* Messy Cypriot bailout has limited impact on money markets
* Capital outflows show liquidity tight -CrossBorder Capital
* Risk of further stress remains -analysts
By Ana Nicolaci da Costa
LONDON, April 2 Money markets largely braved
Cyprus's bailout saga last week but an apparent tightening in
liquidity conditions may make them less resilient to future
flare-ups in the euro zone debt crisis.
The gap between the "risk-free" overnight lending rate and
the expected cost of interbank lending rose to its widest since
August last week as investors worried the messy bailout could
spread contagion by raising fears that a precedent had been set
in penalising bank depositors.
That gap, a measure of counterparty risk, has since retraced
some of its rise, but some analysts say the risk of renewed
stress in money markets remains.
"People fear that the contagion effect is not a direct one,
as you would have seen in earlier crises, but more indirect
through capital outflows or wholesale funding shortfalls for
banks and other peripheral countries," Benjamin Schroeder,
strategist at Commerzbank, said.
The fact that banks had reduced their dependence on the
European Central Bank for funding since it injected 1 trillion
euros into the financial system in late 2011 and early 2012 was
a sign banks were not lacking cash, he said.
But they remained reluctant to lend to each other and
another liquidity squeeze for weaker peripheral banks could not
be ruled out, he said.
The FRA/OIS spread, which measure the premium
lenders demand when making loans to other banks, rose as far as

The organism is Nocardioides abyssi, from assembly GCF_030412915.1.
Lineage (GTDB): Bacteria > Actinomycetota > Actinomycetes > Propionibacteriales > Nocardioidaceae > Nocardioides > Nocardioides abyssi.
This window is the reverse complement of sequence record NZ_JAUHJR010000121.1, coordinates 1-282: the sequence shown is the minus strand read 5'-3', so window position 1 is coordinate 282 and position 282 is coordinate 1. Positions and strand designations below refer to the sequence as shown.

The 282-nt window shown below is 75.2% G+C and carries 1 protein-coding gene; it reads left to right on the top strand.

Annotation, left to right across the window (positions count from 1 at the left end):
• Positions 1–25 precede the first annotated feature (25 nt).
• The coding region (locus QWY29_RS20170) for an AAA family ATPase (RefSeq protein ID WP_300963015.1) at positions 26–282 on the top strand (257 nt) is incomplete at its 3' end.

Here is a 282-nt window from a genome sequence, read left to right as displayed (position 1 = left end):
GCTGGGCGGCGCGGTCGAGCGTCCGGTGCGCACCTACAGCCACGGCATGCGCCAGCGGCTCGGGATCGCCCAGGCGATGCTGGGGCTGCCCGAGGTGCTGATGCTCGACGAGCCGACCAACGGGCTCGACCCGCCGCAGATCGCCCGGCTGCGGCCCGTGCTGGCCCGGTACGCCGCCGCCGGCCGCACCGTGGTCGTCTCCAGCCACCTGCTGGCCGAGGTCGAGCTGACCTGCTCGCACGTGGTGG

19.9 basis points last week for contracts due to start in
September. It has since fallen back to 14 bps but that is up
from 10 bps in the beginning of March.
Data from CrossBorder Capital, an independent financial firm
that specialises in analysing global liquidity flows, shows
liquidity conditions are already getting tighter.
The euro zone saw its biggest capital outflow in March since
late 2011 - around the time of the ECB liquidity injection.
Financial institutions and governments took a net $175
billion worth of bonds and stocks, on an annualised basis, out
of the euro zone in March - the biggest outflow since $201.4
billion in December 2011, according to the data.
Capital has been flowing out of the bloc since July 2011,
the data showed.
"Liquidity conditions are deteriorating fast and that's
backed up by the fact that if you look at net financial flows
into the euro zone they are basically trending lower. The Cyprus
situation clearly hasn't helped," Michael J Howell, CrossBorder
Capital's managing director, said.
He said the trend, along with a reduction in the size of the
ECB's balance sheet as banks repaid ECB crisis loans, was
reducing the amount of liquidity in the financial system.
That could lead to a funding problem in the region if and
when the next flare-up in the crisis comes, he said.
"What you've got is a series of negatives which are weighing
on the funding situation in the euro zone, which means if there
is any slight wobble in the market over the next two or three
months, you are going to see an upward spike in (interbank
lending) rates," Howell added.